On December 19 Russian Foreign Minister Sergey Lavrov will visit Poland for a meeting of the Committee on Polish-Russian Cooperation Strategy, Poland’s Foreign Ministry announced last week.
Russian Foreign Minister Sergey Lavrov
The visit has been on the cards since last month, when Foreign Minister Radosław Sikorski told Radio ZET that his Russian counterpart would be visiting Warsaw on his invitation, which came days after Poland’s Independence Day protests saw a nationalist attack on the Russian embassy in Warsaw.
Matters will almost certainly turn to Poland’s demands that the Tupolev wreckage – the remains of the Smolensk catastrophe which killed President Lech Kaczyński and 95 others in 2010 – finally be returned to Poland.
Back in November, Mr Sikorski told the radio station that he raises the issue of the Tupolev wreckage “practically every time” he speaks with Mr Lavrov. Not to much effect, it seems.
Nevertheless, “Poland and Russia have joint interests,” Mr Sikorski maintained, adding that the countries have better trade relations and managed to launch a local border traffic agreement in July this year.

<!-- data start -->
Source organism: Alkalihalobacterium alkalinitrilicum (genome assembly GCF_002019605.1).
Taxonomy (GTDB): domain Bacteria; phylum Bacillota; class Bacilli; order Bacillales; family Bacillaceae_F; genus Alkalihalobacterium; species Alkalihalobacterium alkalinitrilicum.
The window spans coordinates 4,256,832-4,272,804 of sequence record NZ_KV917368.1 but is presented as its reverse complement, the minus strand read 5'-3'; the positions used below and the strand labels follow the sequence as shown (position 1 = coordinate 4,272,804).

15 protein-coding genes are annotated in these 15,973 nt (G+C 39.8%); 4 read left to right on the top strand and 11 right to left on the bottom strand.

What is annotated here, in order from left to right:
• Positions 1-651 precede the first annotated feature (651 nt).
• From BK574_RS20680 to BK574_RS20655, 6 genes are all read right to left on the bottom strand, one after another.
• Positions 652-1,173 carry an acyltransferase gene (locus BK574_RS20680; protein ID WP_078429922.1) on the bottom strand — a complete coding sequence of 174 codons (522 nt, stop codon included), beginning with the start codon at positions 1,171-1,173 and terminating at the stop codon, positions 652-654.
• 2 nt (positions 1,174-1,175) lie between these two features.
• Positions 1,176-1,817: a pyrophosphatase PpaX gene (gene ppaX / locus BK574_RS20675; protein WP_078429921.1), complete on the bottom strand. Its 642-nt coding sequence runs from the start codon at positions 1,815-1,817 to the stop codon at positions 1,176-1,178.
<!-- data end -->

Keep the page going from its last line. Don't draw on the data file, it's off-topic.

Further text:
Since that November interview, however, a lot has changed in terms of regional geopolitics. After Ukraine rejected an EU free-trade agreement fearing that relations with Russia would sour, talks will almost certainly pivot on the ongoing situation in Kiev.
Protesters have since filled Kiev’s Maidan – Independence Square – and have called for the resignation of President Viktor Yanukovych.
Olena Babakova, a journalist working for the Ukrainian service of Polish Radio, told WBJ that the Ukrainian authorities have showed that they have no respect for Western codes of diplomacy.
“What’s going on in Kiev is also the fault of the EU, whose jibber-jabber, lack of decision making and incompetent [leadership] has untied Yanukovych’s hands,” said Ms Babakova, going so far as to say that the EU should play a heavy hand with Ukraine by threatening sanctions on the country.
Ms Babakova added that the situation in Kiev has opened the door for Poland to become a major player in EU foreign policy, but for the time being Warsaw is keeping its talk limited.
Mr Sikorski and Mr Lavrov are unlikely to reach a breakthrough in their countries’ disagreement over Ukraine’s future, but the discussion may allow Warsaw to gauge how far it can go in helping to find a resolution.
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